A Sort of Home – David Hoffman

Finally today I managed to get to see David Hoffman’s show A Sort of Home: 1970s Whitechapel at Gallery 46 in Whitehchapel. I’d been very disappointed to have to miss the opening because of a nasty stomach upset last month, and finding a time to get out to Whitechapel was a problem as I’ve been rather busy and also away from London for some time. But today I got on a 25 bus and made the rather slow journey there, and it was well worth the trouble.

If you haven’t already seen the show you haven’t got long as it is only on until August 15th, which is next Wednesday. According to the web site the gallery is open 12 – 6pm, but hidden on the contact page is the information that it is closed Sunday and Monday, so that means your only chance is now Tuesday or Wednesday. Also rather discretely it is only on the contact page that it discloses that the gallery is at 46 Ashfield St, E1 2AJ – which is tucked away behind the Royal London Hospital. You walk south down Turner St, which seems to be a part of the hospital site, almost directly opposite the new Whitechapel Station Entrance, and Ashfield St is a couple of hundred yards down on the left.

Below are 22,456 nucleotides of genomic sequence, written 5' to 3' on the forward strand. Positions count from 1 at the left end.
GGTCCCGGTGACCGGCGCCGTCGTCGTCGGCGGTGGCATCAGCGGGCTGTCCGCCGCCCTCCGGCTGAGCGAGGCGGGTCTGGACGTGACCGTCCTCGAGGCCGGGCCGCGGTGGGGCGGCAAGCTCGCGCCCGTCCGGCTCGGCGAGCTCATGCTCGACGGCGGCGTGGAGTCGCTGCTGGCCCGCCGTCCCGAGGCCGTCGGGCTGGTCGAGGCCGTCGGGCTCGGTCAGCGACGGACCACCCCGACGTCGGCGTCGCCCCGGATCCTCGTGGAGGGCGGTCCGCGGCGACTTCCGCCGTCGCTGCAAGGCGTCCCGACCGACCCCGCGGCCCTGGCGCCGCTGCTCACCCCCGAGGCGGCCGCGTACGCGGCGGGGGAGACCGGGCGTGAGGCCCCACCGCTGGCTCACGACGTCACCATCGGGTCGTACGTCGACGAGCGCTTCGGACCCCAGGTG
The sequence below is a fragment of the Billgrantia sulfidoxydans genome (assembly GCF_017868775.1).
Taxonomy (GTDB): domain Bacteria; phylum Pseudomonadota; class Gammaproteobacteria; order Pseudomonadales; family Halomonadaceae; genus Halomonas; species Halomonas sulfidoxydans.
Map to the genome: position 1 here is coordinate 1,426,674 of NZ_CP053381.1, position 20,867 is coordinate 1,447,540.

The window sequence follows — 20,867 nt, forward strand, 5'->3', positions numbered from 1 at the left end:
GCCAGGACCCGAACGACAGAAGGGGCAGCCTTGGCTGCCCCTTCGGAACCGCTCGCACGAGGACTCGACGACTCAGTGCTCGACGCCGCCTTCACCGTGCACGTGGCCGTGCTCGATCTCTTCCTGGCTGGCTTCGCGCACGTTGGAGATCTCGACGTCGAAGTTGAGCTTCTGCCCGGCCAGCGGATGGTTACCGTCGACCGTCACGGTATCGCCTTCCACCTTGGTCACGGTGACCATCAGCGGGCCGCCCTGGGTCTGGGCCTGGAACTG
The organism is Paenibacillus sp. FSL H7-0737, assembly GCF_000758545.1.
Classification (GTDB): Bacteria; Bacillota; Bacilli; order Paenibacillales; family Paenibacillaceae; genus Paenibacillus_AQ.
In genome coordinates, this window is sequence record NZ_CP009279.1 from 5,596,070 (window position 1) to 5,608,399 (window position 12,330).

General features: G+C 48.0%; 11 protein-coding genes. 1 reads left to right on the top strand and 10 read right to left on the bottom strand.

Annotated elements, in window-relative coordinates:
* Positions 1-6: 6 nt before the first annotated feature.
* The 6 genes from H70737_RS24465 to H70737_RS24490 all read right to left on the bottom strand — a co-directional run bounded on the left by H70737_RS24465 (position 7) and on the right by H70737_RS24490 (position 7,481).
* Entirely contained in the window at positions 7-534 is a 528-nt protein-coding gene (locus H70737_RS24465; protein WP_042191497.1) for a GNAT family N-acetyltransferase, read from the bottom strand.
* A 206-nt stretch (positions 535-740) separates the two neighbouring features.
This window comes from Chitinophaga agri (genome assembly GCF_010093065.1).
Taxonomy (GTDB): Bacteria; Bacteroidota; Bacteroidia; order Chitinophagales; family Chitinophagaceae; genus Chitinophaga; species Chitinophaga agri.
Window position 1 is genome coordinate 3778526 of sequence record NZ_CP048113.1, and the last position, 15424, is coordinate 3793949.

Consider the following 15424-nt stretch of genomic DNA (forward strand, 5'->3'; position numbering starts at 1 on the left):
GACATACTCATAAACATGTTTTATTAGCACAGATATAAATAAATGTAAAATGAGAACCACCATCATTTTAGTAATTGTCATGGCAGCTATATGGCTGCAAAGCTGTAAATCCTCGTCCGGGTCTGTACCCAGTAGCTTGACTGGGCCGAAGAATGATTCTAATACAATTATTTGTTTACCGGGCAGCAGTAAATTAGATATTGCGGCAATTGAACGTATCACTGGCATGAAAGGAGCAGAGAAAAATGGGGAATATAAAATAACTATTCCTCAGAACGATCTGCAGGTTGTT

Plenty of people had found it when I was there earlier today – one of the best attended small galleries I’ve been in for a long time. As well as the prints on the wall there is also a short audiovisual presentation, which I think displays the pictures rather better. For my taste some of the prints on the wall are a little dark and lacking in contrast and don’t do the great images any favours.

If you can’t make it you can see some of the work on the Gallery 46 web site, where 10 of his prints are for sale. But for a greater selection go to his own web site, particularly the ‘Fieldgate 20’ page.

As a small bonus for visiting Gallery 46, you also walk past one of the better 1930s block of flats in East London, which I photographed rather better in black and white some time in the 1980s for an (as yet) unpublished book with the provisional title ‘London Moderne‘. Gwynne House, architect Hume Victor Kerr, a block of 20 modern flats for ‘students, social workers and professional people in east London’ was completed in 1938. For some years it was owned by the hospital for its staff, but they sold it in 2011 to a company that modernised its interior and gave it portholes on the doors. Go a little further south along Turner St to 9-17, and you come to another of Kerr’s buildings, Comfort House, built in 1932 as a factory and showroom for gown manufacturer M Levy.

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